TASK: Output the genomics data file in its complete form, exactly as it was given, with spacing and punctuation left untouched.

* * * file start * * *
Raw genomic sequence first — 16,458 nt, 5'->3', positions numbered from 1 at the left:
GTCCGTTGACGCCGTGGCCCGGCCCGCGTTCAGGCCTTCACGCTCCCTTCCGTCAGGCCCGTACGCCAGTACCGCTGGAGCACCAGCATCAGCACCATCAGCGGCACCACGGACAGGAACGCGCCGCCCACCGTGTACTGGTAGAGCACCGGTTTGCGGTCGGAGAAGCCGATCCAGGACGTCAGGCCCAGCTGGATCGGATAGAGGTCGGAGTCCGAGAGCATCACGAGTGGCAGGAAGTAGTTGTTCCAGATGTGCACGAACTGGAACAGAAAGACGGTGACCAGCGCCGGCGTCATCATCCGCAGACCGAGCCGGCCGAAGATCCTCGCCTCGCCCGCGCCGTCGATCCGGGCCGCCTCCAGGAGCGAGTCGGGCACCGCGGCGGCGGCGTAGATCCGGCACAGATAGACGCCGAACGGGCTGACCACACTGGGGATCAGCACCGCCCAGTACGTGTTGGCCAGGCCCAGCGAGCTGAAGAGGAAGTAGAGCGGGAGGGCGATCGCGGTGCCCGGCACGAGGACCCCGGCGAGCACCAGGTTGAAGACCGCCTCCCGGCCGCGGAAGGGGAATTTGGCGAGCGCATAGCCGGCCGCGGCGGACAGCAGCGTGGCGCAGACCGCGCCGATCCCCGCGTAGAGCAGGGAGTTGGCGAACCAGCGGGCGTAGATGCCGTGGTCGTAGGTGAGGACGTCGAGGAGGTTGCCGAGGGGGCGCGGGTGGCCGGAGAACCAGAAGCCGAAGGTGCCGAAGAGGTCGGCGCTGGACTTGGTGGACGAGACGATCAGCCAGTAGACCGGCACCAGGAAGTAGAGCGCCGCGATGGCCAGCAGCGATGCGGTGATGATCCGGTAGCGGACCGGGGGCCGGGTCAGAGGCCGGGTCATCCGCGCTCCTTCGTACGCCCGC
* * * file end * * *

Raw genomic sequence first — 16,458 nt, 5'->3', positions numbered from 1 at the left:
GTCCGTTGACGCCGTGGCCCGGCCCGCGTTCAGGCCTTCACGCTCCCTTCCGTCAGGCCCGTACGCCAGTACCGCTGGAGCACCAGCATCAGCACCATCAGCGGCACCACGGACAGGAACGCGCCGCCCACCGTGTACTGGTAGAGCACCGGTTTGCGGTCGGAGAAGCCGATCCAGGACGTCAGGCCCAGCTGGATCGGATAGAGGTCGGAGTCCGAGAGCATCACGAGTGGCAGGAAGTAGTTGTTCCAGATGTGCACGAACTGGAACAGAAAGACGGTGACCAGCGCCGGCGTCATCATCCGCAGACCGAGCCGGCCGAAGATCCTCGCCTCGCCCGCGCCGTCGATCCGGGCCGCCTCCAGGAGCGAGTCGGGCACCGCGGCGGCGGCGTAGATCCGGCACAGATAGACGCCGAACGGGCTGACCACACTGGGGATCAGCACCGCCCAGTACGTGTTGGCCAGGCCCAGCGAGCTGAAGAGGAAGTAGAGCGGGAGGGCGATCGCGGTGCCCGGCACGAGGACCCCGGCGAGCACCAGGTTGAAGACCGCCTCCCGGCCGCGGAAGGGGAATTTGGCGAGCGCATAGCCGGCCGCGGCGGACAGCAGCGTGGCGCAGACCGCGCCGATCCCCGCGTAGAGCAGGGAGTTGGCGAACCAGCGGGCGTAGATGCCGTGGTCGTAGGTGAGGACGTCGAGGAGGTTGCCGAGGGGGCGCGGGTGGCCGGAGAACCAGAAGCCGAAGGTGCCGAAGAGGTCGGCGCTGGACTTGGTGGACGAGACGATCAGCCAGTAGACCGGCACCAGGAAGTAGAGCGCCGCGATGGCCAGCAGCGATGCGGTGATGATCCGGTAGCGGACCGGGGGCCGGGTCAGAGGCCGGGTCATCCGCGCTCCTTCGTACGCCCGC